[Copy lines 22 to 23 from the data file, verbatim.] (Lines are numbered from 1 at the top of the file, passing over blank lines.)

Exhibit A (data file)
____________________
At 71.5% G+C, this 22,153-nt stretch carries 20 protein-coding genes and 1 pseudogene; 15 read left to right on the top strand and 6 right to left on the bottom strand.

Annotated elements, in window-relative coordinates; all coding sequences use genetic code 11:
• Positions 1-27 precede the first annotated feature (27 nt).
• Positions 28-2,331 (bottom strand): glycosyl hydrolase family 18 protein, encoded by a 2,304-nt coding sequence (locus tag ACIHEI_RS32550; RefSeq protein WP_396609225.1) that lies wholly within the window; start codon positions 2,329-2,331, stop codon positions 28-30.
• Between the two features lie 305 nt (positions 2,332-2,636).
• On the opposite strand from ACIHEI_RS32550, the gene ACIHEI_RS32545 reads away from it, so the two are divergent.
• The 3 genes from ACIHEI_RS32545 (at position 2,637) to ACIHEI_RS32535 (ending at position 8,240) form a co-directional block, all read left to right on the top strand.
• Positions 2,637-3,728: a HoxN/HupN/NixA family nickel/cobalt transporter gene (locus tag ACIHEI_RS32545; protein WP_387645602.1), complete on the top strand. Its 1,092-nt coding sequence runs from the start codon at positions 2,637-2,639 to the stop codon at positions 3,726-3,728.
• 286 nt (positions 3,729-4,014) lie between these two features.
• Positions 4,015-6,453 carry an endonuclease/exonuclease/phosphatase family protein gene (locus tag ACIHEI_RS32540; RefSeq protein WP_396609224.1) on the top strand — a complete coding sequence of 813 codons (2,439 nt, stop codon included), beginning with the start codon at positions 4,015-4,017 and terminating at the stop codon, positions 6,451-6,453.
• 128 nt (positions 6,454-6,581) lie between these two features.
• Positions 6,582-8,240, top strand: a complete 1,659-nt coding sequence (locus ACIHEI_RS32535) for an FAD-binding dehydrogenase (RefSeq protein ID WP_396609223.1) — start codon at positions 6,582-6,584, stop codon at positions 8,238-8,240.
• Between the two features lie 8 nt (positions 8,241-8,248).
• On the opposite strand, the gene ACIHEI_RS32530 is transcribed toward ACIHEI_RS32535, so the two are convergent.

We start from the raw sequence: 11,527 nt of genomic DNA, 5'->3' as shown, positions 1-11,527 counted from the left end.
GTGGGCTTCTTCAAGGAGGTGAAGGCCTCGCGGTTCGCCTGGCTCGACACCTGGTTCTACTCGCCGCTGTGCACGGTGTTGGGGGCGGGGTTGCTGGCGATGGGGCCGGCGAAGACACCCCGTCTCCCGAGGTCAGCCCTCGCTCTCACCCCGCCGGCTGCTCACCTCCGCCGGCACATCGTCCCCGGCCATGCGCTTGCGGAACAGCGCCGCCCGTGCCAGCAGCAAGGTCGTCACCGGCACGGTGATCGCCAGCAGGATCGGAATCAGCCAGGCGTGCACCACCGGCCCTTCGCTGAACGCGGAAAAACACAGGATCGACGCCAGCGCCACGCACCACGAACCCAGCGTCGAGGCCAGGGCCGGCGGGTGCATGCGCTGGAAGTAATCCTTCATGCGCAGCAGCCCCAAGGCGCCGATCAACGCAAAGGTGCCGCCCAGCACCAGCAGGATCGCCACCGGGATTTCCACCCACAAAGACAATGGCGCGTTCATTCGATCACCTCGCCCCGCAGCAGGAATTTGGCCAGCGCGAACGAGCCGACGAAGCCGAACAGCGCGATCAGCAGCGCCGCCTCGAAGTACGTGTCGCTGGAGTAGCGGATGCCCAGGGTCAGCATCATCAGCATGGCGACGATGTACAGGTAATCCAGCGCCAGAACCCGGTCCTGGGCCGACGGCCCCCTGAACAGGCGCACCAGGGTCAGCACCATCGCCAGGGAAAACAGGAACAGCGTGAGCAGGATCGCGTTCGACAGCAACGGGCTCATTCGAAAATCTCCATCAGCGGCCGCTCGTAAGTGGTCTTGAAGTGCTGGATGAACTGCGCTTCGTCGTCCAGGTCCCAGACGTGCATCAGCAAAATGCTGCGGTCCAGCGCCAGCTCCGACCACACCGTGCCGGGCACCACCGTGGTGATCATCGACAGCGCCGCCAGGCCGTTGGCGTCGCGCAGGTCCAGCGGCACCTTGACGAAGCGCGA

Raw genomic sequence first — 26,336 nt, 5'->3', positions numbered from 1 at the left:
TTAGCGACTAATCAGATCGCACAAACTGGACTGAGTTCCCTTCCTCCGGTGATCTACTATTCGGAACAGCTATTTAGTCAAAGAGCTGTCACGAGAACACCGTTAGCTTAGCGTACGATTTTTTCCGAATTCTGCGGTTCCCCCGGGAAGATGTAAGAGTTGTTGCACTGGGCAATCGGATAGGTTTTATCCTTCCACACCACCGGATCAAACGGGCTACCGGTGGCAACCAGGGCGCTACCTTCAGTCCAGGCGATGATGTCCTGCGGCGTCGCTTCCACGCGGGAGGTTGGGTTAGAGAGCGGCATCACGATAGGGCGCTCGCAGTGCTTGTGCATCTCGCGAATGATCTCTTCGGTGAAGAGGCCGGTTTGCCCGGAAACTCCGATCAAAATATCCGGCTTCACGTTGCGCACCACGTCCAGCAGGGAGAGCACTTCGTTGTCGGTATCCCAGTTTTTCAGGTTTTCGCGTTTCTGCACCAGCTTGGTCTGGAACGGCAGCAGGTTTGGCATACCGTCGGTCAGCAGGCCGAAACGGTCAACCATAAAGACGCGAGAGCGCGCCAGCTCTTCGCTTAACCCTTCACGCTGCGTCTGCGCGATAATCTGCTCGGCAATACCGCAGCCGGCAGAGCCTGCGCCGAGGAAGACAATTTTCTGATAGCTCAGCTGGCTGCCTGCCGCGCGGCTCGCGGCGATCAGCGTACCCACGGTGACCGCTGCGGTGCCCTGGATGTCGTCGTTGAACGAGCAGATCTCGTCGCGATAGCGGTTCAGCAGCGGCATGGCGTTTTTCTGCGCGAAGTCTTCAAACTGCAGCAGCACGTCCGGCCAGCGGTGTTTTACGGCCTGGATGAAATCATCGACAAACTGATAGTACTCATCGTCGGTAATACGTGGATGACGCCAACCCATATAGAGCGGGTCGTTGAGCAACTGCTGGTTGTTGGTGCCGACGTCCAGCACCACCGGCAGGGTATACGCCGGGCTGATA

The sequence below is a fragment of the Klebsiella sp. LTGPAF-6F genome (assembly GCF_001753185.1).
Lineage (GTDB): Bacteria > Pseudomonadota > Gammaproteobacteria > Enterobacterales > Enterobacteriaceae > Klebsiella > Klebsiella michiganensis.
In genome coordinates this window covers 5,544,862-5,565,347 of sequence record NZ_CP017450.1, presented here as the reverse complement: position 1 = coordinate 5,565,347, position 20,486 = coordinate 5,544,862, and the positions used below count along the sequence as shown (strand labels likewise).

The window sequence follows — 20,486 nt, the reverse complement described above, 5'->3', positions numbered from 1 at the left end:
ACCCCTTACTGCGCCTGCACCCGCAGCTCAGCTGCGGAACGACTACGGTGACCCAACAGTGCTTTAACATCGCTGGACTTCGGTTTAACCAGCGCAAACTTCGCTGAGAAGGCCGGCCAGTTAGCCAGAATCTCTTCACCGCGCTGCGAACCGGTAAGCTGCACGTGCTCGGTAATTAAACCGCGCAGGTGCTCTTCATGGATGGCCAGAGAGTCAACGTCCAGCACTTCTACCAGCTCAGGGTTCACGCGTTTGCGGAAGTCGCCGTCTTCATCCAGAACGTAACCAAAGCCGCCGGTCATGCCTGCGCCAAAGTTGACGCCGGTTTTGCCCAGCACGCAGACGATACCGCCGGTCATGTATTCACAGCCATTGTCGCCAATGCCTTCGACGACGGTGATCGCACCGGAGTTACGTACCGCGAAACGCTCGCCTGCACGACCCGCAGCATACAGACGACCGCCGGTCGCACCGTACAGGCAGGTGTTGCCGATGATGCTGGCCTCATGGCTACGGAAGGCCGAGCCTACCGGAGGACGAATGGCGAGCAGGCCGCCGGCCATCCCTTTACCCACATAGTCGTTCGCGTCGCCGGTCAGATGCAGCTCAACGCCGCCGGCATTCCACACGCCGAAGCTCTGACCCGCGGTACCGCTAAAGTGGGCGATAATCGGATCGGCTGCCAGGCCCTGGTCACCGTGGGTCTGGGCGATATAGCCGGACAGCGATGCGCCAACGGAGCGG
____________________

The window sequence follows — 20,486 nt, the reverse complement described above, 5'->3', positions numbered from 1 at the left end:
ACCCCTTACTGCGCCTGCACCCGCAGCTCAGCTGCGGAACGACTACGGTGACCCAACAGTGCTTTAACATCGCTGGACTTCGGTTTAACCAGCGCAAACTTCGCTGAGAAGGCCGGCCAGTTAGCCAGAATCTCTTCACCGCGCTGCGAACCGGTAAGCTGCACGTGCTCGGTAATTAAACCGCGCAGGTGCTCTTCATGGATGGCCAGAGAGTCAACGTCCAGCACTTCTACCAGCTCAGGGTTCACGCGTTTGCGGAAGTCGCCGTCTTCATCCAGAACGTAACCAAAGCCGCCGGTCATGCCTGCGCCAAAGTTGACGCCGGTTTTGCCCAGCACGCAGACGATACCGCCGGTCATGTATTCACAGCCATTGTCGCCAATGCCTTCGACGACGGTGATCGCACCGGAGTTACGTACCGCGAAACGCTCGCCTGCACGACCCGCAGCATACAGACGACCGCCGGTCGCACCGTACAGGCAGGTGTTGCCGATGATGCTGGCCTCATGGCTACGGAAGGCCGAGCCTACCGGAGGACGAATGGCGAGCAGGCCGCCGGCCATCCCTTTACCCACATAGTCGTTCGCGTCGCCGGTCAGATGCAGCTCAACGCCGCCGGCATTCCACACGCCGAAGCTCTGACCCGCGGTACCGCTAAAGTGGGCGATAATCGGATCGGCTGCCAGGCCCTGGTCACCGTGGGTCTGGGCGATATAGCCGGACAGCGATGCGCCAACGGAGCGG